- In children with non-alcoholic fatty liver disease (NAFLD), prevalence of cardiometabolic derangements, especially dyslipidaemia, was found to be high and it differed based on race or ethnicity.
- Serum triglycerides (TGs) and non–high-density lipoprotein cholesterol (non-HDL-C) may play an important role in the pathophysiology of paediatric NAFLD.
Why this matters
- NAFLD has emerged as the most common cause of paediatric chronic liver disorder; however, there is no clarity on factors underlying the pathophysiology of NAFLD.
- Cross-sectional review of electronic medical records of 309 children (white, n=195; Hispanic, n=71; black, n=43) with a diagnosis of NAFLD.
- Funding: None.
- Overall, 208 children had radiological or histological evidence of NAFLD, and 101 had elevated alanine aminotransferase (ALT) levels.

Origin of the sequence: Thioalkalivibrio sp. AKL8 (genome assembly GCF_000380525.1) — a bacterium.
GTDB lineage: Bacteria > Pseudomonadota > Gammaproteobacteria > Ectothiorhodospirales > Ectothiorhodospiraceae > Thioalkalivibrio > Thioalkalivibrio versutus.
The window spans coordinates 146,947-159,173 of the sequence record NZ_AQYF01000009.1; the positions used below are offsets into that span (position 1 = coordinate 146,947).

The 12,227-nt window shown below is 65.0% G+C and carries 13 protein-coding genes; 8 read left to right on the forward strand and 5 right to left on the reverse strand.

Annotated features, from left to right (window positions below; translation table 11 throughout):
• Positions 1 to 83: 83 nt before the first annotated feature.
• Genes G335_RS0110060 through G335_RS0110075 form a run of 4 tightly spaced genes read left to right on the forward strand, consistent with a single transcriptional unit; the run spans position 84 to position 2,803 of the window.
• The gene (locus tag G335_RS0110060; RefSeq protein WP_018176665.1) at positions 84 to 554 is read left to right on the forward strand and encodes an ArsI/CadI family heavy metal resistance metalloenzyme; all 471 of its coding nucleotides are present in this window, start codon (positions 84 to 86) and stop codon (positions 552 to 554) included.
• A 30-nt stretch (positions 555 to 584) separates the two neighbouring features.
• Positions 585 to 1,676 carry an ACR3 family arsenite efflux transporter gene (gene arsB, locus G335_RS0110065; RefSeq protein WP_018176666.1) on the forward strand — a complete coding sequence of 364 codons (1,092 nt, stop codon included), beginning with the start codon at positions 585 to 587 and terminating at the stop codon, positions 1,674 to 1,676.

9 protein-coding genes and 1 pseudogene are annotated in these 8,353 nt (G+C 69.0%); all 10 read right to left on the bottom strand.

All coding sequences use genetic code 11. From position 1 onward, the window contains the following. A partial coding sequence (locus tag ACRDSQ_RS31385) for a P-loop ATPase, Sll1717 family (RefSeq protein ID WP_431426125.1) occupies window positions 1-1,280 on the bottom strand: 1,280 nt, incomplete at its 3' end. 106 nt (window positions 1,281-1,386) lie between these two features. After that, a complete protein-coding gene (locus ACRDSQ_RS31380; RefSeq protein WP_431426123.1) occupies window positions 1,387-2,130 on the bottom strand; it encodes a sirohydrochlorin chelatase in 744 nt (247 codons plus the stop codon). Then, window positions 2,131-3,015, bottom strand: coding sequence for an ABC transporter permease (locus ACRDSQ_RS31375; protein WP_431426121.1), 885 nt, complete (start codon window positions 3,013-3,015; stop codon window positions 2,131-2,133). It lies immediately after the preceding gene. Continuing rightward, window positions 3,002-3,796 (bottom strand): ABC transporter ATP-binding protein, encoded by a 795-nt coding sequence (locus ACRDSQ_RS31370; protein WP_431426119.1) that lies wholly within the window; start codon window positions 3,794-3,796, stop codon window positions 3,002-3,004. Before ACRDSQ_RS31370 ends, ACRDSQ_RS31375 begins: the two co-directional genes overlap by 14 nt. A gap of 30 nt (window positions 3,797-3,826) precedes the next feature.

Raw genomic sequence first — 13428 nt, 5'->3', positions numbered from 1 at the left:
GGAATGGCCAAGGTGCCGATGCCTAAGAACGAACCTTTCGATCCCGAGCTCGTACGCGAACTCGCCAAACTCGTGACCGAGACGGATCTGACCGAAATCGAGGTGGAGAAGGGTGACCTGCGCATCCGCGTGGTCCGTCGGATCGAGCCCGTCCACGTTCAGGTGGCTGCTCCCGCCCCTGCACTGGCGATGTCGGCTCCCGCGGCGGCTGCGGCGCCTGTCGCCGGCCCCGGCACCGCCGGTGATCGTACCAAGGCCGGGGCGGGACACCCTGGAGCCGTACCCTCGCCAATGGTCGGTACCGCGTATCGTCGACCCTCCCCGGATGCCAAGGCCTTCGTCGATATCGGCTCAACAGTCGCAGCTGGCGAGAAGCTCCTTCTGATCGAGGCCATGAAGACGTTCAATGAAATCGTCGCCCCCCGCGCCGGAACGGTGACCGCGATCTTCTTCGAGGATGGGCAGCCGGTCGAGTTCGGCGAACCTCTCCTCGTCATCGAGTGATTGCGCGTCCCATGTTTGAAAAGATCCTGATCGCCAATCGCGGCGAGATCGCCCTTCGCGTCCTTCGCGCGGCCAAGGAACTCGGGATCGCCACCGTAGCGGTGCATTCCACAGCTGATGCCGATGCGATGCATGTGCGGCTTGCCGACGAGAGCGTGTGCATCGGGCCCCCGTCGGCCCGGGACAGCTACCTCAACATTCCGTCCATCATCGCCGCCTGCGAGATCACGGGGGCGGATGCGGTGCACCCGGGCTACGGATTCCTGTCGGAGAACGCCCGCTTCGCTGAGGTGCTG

- Hispanic children were diagnosed with NAFLD at a significantly younger age (10.6±3.1 years; P<.0001) and lower BMI (31.5±6.8 kg/m2; P<.0001) than their white and black counterparts.
- For the entire cohort, elevated systolic hypertension was seen in 41%, diabetes in 14%, elevated cholesterol in 42%, elevated non–HDL-C in 58%, elevated low-density lipoprotein cholesterol in 36%, elevated TG in 88% and elevated low HDL-C in 77%.
- Significant positive correlation was seen between serum ALT and non–HDL-C (r, 0.16; P=.02) and total TG (r=0.18; P=.01).
- Retrospective study design.